In Insecure, Issa Rae plays a woman named Issa who teaches at a Los Angeles middle school, lives with a boyfriend she’s having doubts about, and constantly mulls over her life options with her best friend, Molly (Yvonne Orji). On this slender premise, show co-creators Rae and Larry Wilmore have hung a beautifully detailed, often very funny, always lovable sitcom.
If “lovable” seems like a weak or sentimental word to use, it’s not — Issa Rae radiates a kind of charm and decency in portraying the show’s Issa as a young woman trying to find love in her private life and respect in her professional life. Her most frequent expression is a quizzical smile — it’s the game face this particular black woman wears when dealing with the (mostly) white people she works with, people who tiptoe around matters of race and usually stumble into saying the wrong things to her. One of the best things Insecure does is subtly portray the strain on Issa placed by those situations — many of which may have been experienced by viewers.
To be sure, a lot of Insecure is straight-up comedy, and often the comedy of romance. In the six episodes HBO made available for review, Insecure charts the ups and mostly downs of Issa’s relationship with her live-in boyfriend, Lawrence (the irresistible Jay Ellis), a guy who initially seems like a slacker layabout but who is soon revealed to be a sensitive man who’s feeling trapped by his limited employment options. As his pride is threatened, so is his confidence in his life with Issa.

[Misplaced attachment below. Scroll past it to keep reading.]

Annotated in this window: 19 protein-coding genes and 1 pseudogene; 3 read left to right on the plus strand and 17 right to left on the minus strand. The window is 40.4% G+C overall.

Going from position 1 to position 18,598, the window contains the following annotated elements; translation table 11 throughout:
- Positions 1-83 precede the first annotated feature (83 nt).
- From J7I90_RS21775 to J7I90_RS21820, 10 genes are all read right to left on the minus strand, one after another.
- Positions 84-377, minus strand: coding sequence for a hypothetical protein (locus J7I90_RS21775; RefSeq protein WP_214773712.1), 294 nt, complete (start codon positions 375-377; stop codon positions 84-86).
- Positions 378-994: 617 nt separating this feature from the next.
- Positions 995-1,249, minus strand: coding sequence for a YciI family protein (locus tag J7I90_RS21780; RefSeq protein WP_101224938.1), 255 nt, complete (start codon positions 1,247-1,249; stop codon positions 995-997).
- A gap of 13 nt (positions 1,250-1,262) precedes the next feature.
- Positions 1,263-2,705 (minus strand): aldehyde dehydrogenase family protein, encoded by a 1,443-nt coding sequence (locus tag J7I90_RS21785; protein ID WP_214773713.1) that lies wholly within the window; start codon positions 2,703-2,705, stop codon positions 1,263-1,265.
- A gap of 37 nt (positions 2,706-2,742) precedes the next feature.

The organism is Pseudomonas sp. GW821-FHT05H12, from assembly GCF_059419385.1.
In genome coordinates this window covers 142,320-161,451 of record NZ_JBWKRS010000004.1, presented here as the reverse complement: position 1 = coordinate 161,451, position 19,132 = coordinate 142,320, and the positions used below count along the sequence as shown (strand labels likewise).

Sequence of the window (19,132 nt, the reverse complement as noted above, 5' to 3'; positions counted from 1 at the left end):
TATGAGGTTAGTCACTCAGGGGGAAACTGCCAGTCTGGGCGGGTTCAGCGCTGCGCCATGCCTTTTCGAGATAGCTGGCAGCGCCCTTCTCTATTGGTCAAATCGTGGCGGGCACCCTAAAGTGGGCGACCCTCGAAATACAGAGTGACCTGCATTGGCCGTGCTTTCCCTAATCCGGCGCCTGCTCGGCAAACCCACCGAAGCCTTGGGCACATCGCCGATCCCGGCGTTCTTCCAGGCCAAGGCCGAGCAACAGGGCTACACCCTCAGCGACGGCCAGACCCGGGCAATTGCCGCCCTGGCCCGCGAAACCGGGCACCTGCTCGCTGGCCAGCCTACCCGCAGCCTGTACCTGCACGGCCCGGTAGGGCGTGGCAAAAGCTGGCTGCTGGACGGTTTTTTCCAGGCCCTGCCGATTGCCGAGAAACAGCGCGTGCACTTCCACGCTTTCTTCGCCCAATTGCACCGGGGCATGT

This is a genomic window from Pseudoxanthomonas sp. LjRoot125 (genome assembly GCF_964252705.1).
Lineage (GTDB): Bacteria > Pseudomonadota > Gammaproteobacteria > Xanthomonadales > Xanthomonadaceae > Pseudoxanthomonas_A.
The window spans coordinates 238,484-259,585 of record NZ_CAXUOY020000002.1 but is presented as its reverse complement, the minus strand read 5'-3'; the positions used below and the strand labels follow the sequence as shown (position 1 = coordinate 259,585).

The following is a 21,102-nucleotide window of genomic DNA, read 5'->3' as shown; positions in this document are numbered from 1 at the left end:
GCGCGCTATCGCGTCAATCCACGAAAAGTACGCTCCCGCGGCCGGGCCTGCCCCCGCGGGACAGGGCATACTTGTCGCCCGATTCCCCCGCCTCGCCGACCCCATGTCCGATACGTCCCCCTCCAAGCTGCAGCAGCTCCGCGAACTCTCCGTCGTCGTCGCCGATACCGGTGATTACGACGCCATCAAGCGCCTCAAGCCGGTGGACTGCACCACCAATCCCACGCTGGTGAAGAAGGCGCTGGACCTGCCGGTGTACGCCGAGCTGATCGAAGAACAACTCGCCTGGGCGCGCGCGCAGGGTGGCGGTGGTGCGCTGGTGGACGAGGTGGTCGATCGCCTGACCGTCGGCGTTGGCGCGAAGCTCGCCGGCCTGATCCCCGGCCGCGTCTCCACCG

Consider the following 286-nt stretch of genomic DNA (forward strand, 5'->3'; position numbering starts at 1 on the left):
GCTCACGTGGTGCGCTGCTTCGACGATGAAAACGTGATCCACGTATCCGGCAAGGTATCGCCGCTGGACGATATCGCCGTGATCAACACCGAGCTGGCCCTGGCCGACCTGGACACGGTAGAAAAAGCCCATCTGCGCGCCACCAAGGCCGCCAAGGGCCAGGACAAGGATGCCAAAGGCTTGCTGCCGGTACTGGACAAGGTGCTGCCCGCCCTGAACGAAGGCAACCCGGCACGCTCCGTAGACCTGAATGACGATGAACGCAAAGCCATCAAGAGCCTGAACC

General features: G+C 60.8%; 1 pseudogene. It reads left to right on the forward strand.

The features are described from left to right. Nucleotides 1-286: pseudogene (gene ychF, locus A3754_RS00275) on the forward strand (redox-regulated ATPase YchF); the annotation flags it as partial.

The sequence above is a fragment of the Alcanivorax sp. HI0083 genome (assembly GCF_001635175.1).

Issa is a much more confident woman, bursting with enthusiasm and ideas for the school she works in, and in her off-hours, a fun girl to be with. The great proof of this is a scene in the first episode in which she goes to a club, picks up a mic and improvises a funny rap about bad sex whose title I can’t print here. But that clever word-spit will come to haunt Issa in subsequent half-hours.
So where does Issa’s show-title insecurity come from? From her bedrock conviction that she’s probably not worthy of a good man, that perhaps the smiling, chipper image she presents to her co-workers is perceived as a false front. For all its laughs, Insecurity delves into the ways we put on masks to try on personalities that might help stave off embarrassment or depression.
Rae came to cult prominence with her Web series Awkward Black Girl, and Insecure is an extension of those Internet shorts — with a bigger budget. Behind the camera, the show is notable not only for Wilmore, the recently deposed Nightly Show host, as a producer, but also for the number of women who write and direct episodes. In particular, Melina Matsoukis, over multiple episodes, exhibits a directorial style that captures Los Angeles in a lovely perpetual twilight.
Insecure is a show with great confidence — Rae immediately sweeps you up and carries you along on her journey of false starts, little triumphs, and big disappointments. You’ll want to follow TV-Issa wherever she goes.
Insecure airs Sunday nights at 10:30 p.m. ET on HBO.